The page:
While humans are not notable for hoarding behavior, it is a common response to fear, whether fear of imminent society-wide danger or simple fear of a shortage of some good. When trouble looms (such as civil unrest or natural disaster), people's first instinct is to collect foodstuffs, water, gasoline, and other essentials which they believe, rightly or wrongly, will soon be in short supply. Unlike hoarding immediately before or in the wake of a crisis, hoarding a resource while its supply is abundant can actually alleviate future shortages because those who pre-hoard in this manner will not contribute to future demand when supplies are reduced.
Humans also hoard money, especially if they expect deflation, in which falling prices mean that the purchasing power of money will rise. More generally, money hoarding is the accumulation of money (in the form of gold at the origin) by people who avoid spending it or investing it in economic projects, because of a risk aversion, or of a preference for liquidity, or of a lack of a better use for the money. A current example is the hoarding by Asiatic central banks of massive amounts of US dollars, resulting from their countries' trade surpluses, in the form of tradable US Treasury securities.
Hoarding of goods can often cause the very shortage which has been feared, and governments sometimes choose to introduce rationing in order to combat hoarding, as well as to reduce consumption and waste. However, those who have successfully hoarded the desired goods will not have to worry about the shortage, whether it was their fault or not.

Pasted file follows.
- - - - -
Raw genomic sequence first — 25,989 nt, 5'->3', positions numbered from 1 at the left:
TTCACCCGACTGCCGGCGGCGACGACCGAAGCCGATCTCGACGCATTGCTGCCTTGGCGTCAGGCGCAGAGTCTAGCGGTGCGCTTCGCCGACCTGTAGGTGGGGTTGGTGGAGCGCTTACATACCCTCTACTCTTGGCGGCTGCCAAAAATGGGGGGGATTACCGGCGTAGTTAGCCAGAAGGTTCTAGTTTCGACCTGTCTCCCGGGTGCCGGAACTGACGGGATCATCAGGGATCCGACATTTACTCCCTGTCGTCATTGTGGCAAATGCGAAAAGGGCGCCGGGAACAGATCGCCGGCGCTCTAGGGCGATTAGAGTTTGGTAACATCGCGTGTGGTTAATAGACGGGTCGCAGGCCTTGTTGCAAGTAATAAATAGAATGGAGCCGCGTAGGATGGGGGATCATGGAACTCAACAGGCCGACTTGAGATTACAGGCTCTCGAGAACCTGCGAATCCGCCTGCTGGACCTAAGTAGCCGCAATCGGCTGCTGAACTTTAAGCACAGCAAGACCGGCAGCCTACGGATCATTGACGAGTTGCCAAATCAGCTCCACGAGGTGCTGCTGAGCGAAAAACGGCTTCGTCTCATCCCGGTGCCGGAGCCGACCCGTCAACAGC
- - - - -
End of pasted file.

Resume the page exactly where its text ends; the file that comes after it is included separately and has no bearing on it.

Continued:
With the advent of personal computers people started hoarding digital data. In 1980s they started storing megabytes of interesting texts, images and software on floppy disks. Two decades later, computer users hoard on their hard disks gigabytes of songs, movies, and software. Even though most of the content is not unique and can be easily downloaded from the Internet, many people enjoy creating large personal collections. Now, the data is slowly migrating to portable devices. For example, a 2004 UK study by Toshiba found 60% of the owners of portable devices store between 1000 and 2000 music files on them, the equivalent of 100 music CDs
On a larger scale hoarding can be a business strategy similar to monopolisation, where an individual or organization attempts to temporarily control all available supplies of a given good in order to artificially increase the price. This strategy is also known as "cornering the market". In a free market this always results in the company "cornering the market" to lose out to competitors, as the price increases other traders enter the market to capitalize on the increased price, and traders who can't afford the new price use alternate products. The collapse of the Hunt brothers empire resulted from the mistake of trying to "corner" the world silver market.